Sherman antitrust act. The District Court found no violation
of the Sherman Act, and the Appeals Court affirmed.
|Quote of the Day
|"It is doubtful that Napster's self-selected,
technologically archaic filter ever could significantly limit
access to plaintiffs' music. Yet, Napster contemptuously
refuses to employ an effective filter-- for fear that it might
RIAA, from pleading filed on March 27.
"Napster is aggressively complying with the injunction
with significant measurable results."
Hank Barry, CEO of Napster, from March 27 statement.
|3/27. Joel Mesplou plead guilty to making false statements
to the SEC during an
insider trading investigation, in violation of 18 U.S.C.
§ 1001. Mesplou acquired insider information of Sun Microsystems' impending
acquisition of Cobalt
Networks from an associate at Brobeck Phleger working on
the transaction. Mesplou also settled civil insider trading
charges brought by the SEC. The Information
[PDF], dated March 20, 2001, states that Mesplou "is a
professional investor and a partner in an investment firm
based in Palo Alto, CA." It continues that he
"became acquainted" with an associate "employed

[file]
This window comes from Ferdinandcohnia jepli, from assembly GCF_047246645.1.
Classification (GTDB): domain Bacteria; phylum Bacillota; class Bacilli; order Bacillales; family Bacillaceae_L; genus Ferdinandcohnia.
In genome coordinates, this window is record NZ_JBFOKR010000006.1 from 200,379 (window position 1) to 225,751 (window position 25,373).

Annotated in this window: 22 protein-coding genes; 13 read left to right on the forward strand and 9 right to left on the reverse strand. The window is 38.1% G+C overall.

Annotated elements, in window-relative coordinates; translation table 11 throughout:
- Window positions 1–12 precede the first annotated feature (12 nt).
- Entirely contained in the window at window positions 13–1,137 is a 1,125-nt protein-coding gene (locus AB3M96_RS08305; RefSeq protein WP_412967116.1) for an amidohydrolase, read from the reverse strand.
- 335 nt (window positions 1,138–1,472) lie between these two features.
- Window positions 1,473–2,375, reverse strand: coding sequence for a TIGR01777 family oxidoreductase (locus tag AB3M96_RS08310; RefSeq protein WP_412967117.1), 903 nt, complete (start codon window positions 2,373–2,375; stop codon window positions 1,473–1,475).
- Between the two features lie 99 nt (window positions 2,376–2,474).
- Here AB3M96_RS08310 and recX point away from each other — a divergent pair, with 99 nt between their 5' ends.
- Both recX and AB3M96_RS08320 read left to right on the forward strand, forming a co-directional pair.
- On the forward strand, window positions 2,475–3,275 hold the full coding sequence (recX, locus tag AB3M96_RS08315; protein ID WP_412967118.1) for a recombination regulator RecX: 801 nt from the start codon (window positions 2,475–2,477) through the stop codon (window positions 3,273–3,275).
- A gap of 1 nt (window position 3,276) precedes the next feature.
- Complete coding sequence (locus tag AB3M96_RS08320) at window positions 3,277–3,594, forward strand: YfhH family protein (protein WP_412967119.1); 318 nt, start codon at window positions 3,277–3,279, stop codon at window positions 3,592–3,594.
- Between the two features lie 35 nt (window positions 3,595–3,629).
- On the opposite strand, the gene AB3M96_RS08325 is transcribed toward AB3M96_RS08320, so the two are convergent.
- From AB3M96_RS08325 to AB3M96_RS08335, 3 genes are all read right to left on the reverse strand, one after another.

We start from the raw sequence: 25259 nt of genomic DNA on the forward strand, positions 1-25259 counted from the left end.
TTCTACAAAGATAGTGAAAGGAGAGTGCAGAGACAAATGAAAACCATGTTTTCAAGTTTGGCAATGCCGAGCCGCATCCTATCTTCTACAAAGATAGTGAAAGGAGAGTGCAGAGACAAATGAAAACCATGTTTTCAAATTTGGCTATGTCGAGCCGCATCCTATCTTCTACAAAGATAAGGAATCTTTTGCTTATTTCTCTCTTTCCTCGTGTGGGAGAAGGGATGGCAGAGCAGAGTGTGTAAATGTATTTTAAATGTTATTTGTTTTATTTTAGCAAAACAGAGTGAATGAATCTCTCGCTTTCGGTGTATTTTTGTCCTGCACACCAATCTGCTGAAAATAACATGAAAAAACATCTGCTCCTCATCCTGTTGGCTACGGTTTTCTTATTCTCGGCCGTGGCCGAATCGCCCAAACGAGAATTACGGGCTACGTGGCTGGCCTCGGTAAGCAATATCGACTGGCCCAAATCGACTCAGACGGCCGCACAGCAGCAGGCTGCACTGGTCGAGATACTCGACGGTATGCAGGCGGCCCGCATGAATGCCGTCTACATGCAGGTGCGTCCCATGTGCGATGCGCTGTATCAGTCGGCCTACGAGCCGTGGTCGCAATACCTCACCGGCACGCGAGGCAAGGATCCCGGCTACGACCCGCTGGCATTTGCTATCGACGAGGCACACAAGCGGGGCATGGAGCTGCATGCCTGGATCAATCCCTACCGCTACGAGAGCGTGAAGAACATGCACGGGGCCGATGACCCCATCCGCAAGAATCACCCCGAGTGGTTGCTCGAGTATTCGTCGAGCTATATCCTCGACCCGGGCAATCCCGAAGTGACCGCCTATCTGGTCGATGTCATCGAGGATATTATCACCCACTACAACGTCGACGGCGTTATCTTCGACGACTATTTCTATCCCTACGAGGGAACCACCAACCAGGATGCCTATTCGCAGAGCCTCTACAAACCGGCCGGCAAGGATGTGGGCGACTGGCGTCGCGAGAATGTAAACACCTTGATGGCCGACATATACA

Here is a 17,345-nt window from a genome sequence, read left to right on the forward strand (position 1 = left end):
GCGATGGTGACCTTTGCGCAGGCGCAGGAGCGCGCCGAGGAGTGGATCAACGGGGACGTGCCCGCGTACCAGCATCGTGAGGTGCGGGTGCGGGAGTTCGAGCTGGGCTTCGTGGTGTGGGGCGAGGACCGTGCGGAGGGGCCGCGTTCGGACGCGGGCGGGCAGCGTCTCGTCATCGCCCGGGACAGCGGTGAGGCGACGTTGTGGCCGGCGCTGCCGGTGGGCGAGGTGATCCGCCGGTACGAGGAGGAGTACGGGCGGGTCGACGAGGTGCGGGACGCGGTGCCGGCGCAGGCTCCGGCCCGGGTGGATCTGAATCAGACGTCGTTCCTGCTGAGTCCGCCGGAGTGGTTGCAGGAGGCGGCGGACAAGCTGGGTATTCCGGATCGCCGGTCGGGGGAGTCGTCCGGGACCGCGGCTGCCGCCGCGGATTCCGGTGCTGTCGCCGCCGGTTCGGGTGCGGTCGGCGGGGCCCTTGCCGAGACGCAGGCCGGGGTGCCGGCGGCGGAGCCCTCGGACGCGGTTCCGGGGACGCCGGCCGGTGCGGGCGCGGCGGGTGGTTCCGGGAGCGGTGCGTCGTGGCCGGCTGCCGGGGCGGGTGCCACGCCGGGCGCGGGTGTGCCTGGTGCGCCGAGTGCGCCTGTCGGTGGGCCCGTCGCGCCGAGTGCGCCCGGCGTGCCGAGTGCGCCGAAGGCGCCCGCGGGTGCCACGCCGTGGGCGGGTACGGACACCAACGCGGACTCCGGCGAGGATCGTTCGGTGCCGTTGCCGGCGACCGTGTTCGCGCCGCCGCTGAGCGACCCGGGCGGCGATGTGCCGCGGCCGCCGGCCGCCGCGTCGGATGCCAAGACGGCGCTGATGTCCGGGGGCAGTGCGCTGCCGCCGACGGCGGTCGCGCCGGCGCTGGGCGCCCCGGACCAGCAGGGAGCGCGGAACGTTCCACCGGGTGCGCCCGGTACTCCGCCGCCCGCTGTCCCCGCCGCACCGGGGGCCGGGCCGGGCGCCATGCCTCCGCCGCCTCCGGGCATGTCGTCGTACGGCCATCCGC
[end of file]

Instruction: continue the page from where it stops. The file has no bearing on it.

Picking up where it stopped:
in the Business and Technology practice group of the Palo
Alto, CA office of the law firm of Brobeck, Phleger &
Harrison." She provided Mesplou "with material
nonpublic information about a merger on which she was working,
namely, a transaction in which Sun Microsystems, Inc.
("Sun") would acquire Cobalt Networks, Inc.".
The Information continues that on or about the next day
Mesplou purchased call options and stock in Cobalt totaling
$1,182,687.70. Then, on or about the next day, "Sun
announced publicly that it had reached an agreement to acquire
Cobalt" and Mesplou "sold all of the Cobalt stock
and options which he had purchased ..." When the SEC
investigated his trades, he lied. See also, Plea
Agreement and release.
The associate is no longer with the firm.
|Internet Pyramid Scheme
|3/12. The FTC filed a complaint [PDF] in U.S.
District Court (DAriz) against an
Internet mall named Bigsmart.com, and two of its founders,
Mark Tahiliani and Harry Tahiliani, alleging violation of the
Federal Trade Commission Act for engaging in deceptive acts,
and an illegal pyramid scheme. Bigsmart sold investments in
Internet theme malls. It claimed that investors would earn
substantial income from commissions on products purchased
through the Internet. However, defendants structured the
scheme so that for investors to realize continued financial
gains, they would have to recruit other investors. The FTC and
the defendants also reached a settlement of the case, in which
defendants agreed to pay consumer redress, post a bond, and
agree not to operate any more pyramid schemes. See, Stipulated
Final Order Approving Settlement Agreement [PDF]. See
also, FTC release.
|House Policy Committee
|3/27. House Speaker Dennis
Hastert (R-IL) and Rep.
Chris Cox (R-CA) announced the chairmen, membership, and
jurisdiction of seven subcommittees of the House Policy Committee.
This committee serves the House Republican leadership as a
forum for discussion of legislative initiatives, for the
enunciation of official priorities, and for the resolution of